Fun Facts on the Making of "Oz the Great and Powerful"
Something wicked and wonderful this way comes as Walt Disney Pictures dishes out the some interesting tidbits about the making of its upcoming film, "Oz the Great and Powerful". In the film, when Oscar Diggs (James Franco), a small-time circus magician with dubious ethics, is hurled away from dusty Kansas to the vibrant Land of Oz, he thinks he’s hit the jackpot that is until he meets three witches, Theodora (Mila Kunis), Evanora (Rachel Weisz) and Glinda (Michelle Williams), who are not convinced he is the great wizard everyone’s been expecting. Reluctantly drawn into the epic problems facing the Land of Oz and its inhabitants, Oscar must find out who is good and who is evil before it is too late. Satisfy your "Oz the Great and Powerful" trivia fix after the jump.
Re-imagining. “Oz The Great and Powerful” imagines the origins of the beloved wizard, who debuted in author L. Frank Baum’s first book “The Wonderful Wizard of Oz.” Baum, who wrote 14 novels between 1900-1920, all set in the fantasyland he so vividly created, never fully portrayed the wizard’s background. “Oz The Great and Powerful” is a cinematic prequel to Baum’s books, offering a unique movie-going experience. Although some of the characters in “Oz The Great and Powerful” are familiar from L. Frank Baum’s books, they have been reimagined, plus there are many never-seen-before characters in the film, such as China Girl and the Quadlings.
Yellow Brick Road. The fantasy world of “Oz The Great and Powerful” was brought to life by Academy Award®–winning production designer Robert Stromberg. In all, Stromberg designed 24 full sets plus several partial sets, bringing the total to around 30. Stromberg created such iconic sets as the famed Yellow Brick Road and Emerald City, all freshly designed and imagined, along with such highly anticipated, new designs as the witch’s Throne Room, the Whimsie Woods (where Oz meets Theodora), the Dark Forest, which introduces Glinda the good witch in the story, and China Town, whose inhabitants are made up entirely of porcelain.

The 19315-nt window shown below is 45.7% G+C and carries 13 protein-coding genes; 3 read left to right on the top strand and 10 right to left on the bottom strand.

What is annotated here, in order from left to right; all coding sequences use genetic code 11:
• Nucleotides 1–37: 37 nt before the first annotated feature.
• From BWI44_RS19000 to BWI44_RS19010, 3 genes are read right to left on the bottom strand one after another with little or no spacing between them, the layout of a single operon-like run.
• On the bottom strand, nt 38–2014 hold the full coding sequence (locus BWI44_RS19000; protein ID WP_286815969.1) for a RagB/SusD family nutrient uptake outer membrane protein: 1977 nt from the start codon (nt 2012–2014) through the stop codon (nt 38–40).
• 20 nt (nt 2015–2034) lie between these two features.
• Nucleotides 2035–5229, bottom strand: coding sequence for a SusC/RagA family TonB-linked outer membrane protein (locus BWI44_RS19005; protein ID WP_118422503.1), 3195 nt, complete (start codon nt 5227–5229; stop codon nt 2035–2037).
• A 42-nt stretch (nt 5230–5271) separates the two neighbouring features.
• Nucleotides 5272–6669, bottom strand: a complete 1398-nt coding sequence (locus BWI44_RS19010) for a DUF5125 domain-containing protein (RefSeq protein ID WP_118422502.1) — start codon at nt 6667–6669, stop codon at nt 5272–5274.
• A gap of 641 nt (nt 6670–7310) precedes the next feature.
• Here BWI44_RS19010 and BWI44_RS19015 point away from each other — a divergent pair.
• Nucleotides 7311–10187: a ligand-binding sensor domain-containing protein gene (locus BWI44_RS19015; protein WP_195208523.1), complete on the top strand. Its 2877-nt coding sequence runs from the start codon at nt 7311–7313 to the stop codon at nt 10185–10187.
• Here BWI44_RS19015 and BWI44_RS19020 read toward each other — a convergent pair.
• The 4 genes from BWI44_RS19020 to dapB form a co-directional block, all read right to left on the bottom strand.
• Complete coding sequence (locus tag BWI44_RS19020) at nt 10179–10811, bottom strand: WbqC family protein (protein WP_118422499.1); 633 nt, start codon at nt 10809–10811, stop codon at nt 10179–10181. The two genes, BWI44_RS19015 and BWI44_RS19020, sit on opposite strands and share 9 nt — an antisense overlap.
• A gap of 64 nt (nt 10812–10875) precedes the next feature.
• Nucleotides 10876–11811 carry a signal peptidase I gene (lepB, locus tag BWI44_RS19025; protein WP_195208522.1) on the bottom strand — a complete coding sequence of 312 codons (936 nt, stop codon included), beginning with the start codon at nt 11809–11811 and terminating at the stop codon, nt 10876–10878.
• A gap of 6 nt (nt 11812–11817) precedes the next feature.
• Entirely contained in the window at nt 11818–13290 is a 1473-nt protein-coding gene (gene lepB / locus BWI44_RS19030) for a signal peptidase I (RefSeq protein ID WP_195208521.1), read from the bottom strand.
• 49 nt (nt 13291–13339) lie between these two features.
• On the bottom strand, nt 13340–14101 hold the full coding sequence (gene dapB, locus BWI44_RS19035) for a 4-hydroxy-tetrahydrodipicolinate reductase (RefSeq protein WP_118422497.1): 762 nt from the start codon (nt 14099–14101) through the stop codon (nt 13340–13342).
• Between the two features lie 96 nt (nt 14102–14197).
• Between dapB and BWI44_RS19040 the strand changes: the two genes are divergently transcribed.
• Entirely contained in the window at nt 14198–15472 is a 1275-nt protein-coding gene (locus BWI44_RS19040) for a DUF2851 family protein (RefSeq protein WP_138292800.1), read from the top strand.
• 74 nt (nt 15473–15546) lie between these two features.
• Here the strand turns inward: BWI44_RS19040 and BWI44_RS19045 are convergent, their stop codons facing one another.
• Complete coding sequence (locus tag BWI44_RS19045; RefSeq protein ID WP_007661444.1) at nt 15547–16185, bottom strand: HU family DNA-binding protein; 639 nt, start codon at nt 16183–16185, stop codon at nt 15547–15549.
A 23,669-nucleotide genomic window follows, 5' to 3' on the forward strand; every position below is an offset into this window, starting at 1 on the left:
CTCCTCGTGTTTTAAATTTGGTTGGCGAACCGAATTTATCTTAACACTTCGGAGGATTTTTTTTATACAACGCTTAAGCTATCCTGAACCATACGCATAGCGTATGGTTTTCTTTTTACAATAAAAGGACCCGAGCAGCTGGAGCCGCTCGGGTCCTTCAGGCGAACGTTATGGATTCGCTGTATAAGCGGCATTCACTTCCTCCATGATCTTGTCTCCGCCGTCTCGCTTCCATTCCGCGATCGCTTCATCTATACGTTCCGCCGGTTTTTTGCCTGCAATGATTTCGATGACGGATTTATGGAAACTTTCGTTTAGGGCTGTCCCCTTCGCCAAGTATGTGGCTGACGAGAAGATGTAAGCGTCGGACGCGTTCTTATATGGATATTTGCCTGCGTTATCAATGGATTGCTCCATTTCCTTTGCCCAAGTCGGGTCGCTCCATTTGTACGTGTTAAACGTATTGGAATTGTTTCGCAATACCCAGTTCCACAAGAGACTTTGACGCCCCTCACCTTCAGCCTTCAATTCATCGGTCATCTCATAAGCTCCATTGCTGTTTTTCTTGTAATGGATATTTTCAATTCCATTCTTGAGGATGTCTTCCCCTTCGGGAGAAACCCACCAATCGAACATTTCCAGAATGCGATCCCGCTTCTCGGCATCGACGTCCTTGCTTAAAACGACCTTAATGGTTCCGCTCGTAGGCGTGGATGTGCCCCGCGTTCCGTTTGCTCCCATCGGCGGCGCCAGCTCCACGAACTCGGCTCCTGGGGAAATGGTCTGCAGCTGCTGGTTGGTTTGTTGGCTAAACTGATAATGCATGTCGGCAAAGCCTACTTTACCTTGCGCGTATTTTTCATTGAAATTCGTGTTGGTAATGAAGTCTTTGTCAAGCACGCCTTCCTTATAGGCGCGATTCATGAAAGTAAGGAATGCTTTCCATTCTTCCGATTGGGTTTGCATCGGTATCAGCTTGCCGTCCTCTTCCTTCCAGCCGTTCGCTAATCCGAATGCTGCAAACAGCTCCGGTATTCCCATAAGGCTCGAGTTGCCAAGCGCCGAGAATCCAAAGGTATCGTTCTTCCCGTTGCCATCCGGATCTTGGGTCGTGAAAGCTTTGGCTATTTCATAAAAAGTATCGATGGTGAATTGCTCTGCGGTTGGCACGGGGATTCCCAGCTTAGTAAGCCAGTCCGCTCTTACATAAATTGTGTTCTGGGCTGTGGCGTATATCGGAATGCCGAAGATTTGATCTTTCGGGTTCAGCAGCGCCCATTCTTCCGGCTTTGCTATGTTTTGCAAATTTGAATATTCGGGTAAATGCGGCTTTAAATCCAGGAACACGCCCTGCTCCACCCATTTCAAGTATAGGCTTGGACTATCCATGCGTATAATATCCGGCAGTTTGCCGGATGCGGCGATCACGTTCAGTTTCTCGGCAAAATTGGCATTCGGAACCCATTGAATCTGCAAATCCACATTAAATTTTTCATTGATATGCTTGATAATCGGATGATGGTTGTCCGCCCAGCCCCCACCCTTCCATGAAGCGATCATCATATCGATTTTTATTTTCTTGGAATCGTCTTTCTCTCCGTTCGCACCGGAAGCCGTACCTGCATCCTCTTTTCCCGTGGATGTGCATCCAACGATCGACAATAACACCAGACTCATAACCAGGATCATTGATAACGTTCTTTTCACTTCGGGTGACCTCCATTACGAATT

Magic tricks. James Franco had to learn magic tricks in order to accurately portray his small-time, circus magician character. He came to set two weeks early so he could work with Las Vegas magician Lance Burton. Working every day, Franco learned tricks involving doves and fire as well as how to pull objects out of hats and how to make things levitate.
Costumes. The production hired German artist and illustrator Michael Kutsche to bring the witches’ looks and worlds, as envisioned by production designer Robert Stromberg, to reality. Kutsche conceptualized the witches’ costumes as well and serves as a costume designer on the film along with Gary Jones. The latter and his team embarked on an ambitious project to clothe over 1500 actors, from the smallest Munchkin imageanchor="1">
Sole suit. James Franco has only one costume in the film—the three-piece suit that Oz is wearing when he is hurled away from Kansas. But veteran costume designer Gary Jones carefully researched the era from 1880-1930 to design the perfect suit. He then met with Franco in New York City to show him vintage photos from the turn-of-the-century that ultimately inspired his final design—a black cutaway suit.
Gold coins. There are over 3,000 props used in “Oz The Great and Powerful,” with 1400 of them manufactured specifically for the film. These do not include the 5000 coins Prop master Russell Bobbitt had made especially to fill Oz’s treasure chest. One side of the coin is stamped with an image of the Yellow Brick Road and on the other side there is an image of author L. Frank Baum.
Dark forest. Greensman Dan Gillooly was very resourceful in finding natural elements in the Detroit suburbs that would enhance the sets in “Oz The Great and Powerful.” Scouting the area, he came across an orchard full of dead peach trees and used the limbs to create the spooky Dark Forest. Another find that added to the texture and vibe of the Dark Forest were thistles, which came from a nearby field he found in his countryside ramblings.
Opening across the Philippines, tomorrow, March 7, 2013, “Oz The Great and Powerful” is distributed by Walt Disney Studios Motion Pictures International through Columbia Pictures.
Labels 3D, adventure, fantasy, James Franco, Michelle Williams and Mila Kunis, movie news, Oz The Great and Powerful, Rachel Weisz, Sam Raimi, sneak peek